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Rising Number of Vegetarians a Threat to Meat Industry in Italy: Ken Research

Posted on 20 January 2017 by KenResearch Food and Beverage ,

Ken research announced its recent allotment on " Consumer and Market Insights: Meat in Italy

It provides an overview of the market, analysing market data, demographic consumption patterns within the category, and the key consumer trends driving consumption. The report highlights innovative new product development that effectively targets the most pertinent consumer need states, and offers strategic recommendations to capitalize on evolving consumer landscapes. It will highlight the key demographic groups driving consumption, and what motivates their consumption. When combined with an in-depth study of market and category dynamics, readers are able to identify key opportunities. It outlays ways to tackle them aswell. The report uses a unique method of quantifying consumer trends to highlight the degree of influence they have on consumption within the category. The report also identifies the most important trends within the market and shows whether beliefs over what influences consumer behaviour within the category are accurate. This report brings together consumer analysis and market data to provide actionable insight into the behaviour of Italian Meat consumers. This is based on Canadean's unique consumer data, developed from extensive consumption surveys and consumer group tracking, which quantifies the influence of 20 consumption motivations in the Meat sector. Category, brand, and packaging dynamics are also examined. This allows product and marketing strategies to be better aligned with the leading trends in the market.

The Italian meat production has a long history and tradition and its weight within the national agriculture gross domestic product (GDP) is around one quarter percent. Italy is not self-sufficient for the meat production and the import of meat and live animals represents two of the main negative voices of the agricultural deficit of the country. There are various types of meat available in Italy:

The customer discernment

In the recent years, the Italian consumers have shown an increased lack of confidence toward the consumption of meat products and particularly towards the meat.

  • The new food habits of the young generations
  • The negative impact of the food scandals involving meat products;
  • The progressive decline of the organoleptic traits of the meat.

As in many other North European Countries, Italy is showing a continuous increase in the number of vegetarians particularly among the young generations. Support to this trend comes by the progressive concern of the people about the animal rights and the rearing conditions of the farm animals which has led to the issue of several EU regulations in the matter of animal welfare. Food scandals like the BSE or the dioxin-contaminated poultry in Belgium have created a negative shadow on the safety and genuineness of meat products. In April 2000, the Italian Institute of Food Research and Nutrition carried out an opinion poll on what Italian consumers thought about the food safety at that time. Virtually, every Italian had heard about the BSE problem. People were also very much aware of the cases of food-born botulism and salmonella that occurred in Italy shortly before the poll as well as the discovery of dioxin-contaminated poultry and eggs in Belgium. Therefore, it was not surprising that they rated meat and eggs to be unsafe foods. Data from ISMEA (2001) showed that the general decline observed in the organoleptic traits of the meat has arisen from several reasons. In the case of red meat, the loss of taste and flavour can be mainly related to the reduced marbling since the lipid fraction plays a key role in the determination of these traits. Moreover, the reduced intramuscular fat deposition has a negative effect on meat tenderness, which in cattle has also been worsened by the progressive reduction in the time of muscle tissue maturation after slaughtering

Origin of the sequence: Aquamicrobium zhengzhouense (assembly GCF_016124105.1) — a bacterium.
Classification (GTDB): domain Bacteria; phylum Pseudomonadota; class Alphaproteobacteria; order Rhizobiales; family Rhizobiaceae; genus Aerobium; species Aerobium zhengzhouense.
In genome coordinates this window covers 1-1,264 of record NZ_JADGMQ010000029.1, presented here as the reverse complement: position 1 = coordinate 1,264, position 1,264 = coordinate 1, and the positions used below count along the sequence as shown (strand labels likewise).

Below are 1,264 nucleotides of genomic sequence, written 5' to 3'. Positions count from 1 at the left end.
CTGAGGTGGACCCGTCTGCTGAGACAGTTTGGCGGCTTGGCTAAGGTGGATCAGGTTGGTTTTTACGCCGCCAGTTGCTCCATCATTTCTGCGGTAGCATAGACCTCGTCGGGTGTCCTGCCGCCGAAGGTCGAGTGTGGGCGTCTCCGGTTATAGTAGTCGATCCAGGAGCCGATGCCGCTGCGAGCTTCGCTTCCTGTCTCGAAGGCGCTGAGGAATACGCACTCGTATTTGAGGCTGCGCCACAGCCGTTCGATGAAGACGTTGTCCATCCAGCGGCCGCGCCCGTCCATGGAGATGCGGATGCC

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Ken Research

Ankur Gupta, Head Marketing & Communications



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